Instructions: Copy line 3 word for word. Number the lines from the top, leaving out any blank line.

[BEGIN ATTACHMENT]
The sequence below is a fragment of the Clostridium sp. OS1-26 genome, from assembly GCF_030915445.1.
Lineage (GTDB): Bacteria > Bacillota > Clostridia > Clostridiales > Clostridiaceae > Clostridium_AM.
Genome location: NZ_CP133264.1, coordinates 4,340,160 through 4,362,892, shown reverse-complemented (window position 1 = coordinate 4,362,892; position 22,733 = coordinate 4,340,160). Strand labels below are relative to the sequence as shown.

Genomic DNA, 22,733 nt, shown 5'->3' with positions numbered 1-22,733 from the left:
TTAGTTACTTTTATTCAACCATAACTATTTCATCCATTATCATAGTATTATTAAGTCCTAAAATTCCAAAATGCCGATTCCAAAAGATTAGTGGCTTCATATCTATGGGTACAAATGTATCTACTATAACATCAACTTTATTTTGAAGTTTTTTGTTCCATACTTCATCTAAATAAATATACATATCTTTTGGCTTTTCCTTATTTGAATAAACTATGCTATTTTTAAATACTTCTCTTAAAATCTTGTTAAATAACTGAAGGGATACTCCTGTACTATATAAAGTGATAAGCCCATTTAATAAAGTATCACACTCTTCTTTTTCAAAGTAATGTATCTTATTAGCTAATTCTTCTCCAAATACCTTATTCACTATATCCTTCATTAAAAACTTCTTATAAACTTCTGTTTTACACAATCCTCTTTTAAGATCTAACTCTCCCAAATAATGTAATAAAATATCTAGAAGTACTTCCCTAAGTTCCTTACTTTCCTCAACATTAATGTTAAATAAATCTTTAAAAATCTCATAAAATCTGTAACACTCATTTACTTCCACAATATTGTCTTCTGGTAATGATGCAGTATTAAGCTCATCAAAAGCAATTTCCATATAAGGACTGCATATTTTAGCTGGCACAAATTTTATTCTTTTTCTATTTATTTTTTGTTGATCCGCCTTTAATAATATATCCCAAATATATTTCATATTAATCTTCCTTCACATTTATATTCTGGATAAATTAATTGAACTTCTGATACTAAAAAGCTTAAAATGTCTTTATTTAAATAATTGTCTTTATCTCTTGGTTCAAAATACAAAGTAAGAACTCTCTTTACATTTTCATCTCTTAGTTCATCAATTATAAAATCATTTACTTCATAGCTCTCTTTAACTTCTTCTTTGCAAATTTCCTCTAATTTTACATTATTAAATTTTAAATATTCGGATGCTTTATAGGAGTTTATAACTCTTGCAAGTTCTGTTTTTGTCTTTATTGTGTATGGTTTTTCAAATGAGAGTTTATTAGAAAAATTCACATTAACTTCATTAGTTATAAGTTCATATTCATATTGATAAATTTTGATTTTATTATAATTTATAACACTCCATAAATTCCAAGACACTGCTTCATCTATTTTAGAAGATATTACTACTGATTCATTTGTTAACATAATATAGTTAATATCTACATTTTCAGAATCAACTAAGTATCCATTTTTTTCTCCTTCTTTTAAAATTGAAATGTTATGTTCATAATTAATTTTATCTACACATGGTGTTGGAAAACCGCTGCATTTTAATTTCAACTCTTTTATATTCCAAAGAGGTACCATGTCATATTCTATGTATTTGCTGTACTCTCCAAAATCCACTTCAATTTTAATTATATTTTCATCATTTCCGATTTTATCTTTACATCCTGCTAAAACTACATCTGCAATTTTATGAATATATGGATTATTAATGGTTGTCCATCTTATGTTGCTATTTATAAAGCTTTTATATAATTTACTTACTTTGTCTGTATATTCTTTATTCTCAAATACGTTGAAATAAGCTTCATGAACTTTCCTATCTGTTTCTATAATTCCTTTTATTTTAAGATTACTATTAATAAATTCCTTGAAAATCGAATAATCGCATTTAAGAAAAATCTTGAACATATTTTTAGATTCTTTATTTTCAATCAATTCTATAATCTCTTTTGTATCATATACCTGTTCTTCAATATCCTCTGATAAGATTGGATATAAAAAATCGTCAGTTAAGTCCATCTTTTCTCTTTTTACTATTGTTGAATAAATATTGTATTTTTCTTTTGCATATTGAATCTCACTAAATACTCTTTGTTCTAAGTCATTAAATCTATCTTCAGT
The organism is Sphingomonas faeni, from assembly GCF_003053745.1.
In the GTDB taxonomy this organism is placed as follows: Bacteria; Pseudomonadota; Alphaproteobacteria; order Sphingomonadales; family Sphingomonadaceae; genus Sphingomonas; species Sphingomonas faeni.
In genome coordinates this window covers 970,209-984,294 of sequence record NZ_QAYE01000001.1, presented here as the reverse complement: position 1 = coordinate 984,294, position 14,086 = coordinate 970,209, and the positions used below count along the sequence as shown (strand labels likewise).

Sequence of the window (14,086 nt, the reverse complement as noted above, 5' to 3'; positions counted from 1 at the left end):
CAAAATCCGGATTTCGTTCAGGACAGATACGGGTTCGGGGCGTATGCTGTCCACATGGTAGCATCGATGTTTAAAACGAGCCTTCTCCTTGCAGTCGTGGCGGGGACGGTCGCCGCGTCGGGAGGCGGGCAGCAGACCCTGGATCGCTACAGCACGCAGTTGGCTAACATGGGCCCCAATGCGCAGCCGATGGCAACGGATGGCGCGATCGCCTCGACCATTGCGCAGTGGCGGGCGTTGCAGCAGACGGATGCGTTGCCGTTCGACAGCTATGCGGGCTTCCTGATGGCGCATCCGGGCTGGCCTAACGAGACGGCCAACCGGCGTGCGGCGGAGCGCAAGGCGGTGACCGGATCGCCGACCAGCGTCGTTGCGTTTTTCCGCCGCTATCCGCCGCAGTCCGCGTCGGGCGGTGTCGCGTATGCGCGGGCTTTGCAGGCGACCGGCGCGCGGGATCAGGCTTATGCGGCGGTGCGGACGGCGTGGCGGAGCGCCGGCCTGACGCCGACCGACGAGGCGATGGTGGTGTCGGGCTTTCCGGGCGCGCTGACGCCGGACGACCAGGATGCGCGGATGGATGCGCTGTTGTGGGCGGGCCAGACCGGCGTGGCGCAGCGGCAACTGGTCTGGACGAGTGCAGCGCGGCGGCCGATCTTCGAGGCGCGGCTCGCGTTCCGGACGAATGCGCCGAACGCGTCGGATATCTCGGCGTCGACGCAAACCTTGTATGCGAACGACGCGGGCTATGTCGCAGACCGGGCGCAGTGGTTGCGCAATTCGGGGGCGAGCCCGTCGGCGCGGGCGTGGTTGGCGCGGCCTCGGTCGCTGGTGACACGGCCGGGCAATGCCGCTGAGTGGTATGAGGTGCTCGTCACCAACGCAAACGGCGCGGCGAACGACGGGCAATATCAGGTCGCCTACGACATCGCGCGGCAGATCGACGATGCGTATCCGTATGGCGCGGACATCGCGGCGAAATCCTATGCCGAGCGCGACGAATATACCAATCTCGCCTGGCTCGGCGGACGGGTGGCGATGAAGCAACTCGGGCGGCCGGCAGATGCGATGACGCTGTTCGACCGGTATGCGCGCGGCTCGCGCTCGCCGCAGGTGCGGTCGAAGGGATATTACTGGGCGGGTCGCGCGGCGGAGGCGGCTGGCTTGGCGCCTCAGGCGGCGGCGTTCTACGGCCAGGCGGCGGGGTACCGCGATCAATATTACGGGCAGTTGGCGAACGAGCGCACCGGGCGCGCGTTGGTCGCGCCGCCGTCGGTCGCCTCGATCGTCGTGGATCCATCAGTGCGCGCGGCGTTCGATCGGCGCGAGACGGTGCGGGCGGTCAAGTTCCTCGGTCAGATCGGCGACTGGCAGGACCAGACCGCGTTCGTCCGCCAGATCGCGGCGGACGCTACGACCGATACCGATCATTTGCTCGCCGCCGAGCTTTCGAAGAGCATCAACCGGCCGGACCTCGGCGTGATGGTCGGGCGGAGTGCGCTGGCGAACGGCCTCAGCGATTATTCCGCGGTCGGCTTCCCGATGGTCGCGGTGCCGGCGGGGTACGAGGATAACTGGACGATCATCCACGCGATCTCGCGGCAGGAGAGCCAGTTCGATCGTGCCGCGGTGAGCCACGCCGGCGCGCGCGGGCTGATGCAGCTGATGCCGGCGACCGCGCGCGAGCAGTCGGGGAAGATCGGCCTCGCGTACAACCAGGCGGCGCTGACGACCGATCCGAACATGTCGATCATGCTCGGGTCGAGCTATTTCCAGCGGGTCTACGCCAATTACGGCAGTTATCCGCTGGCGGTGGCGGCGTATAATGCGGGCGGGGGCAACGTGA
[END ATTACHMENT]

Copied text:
Genome location: NZ_CP133264.1, coordinates 4,340,160 through 4,362,892, shown reverse-complemented (window position 1 = coordinate 4,362,892; position 22,733 = coordinate 4,340,160). Strand labels below are relative to the sequence as shown.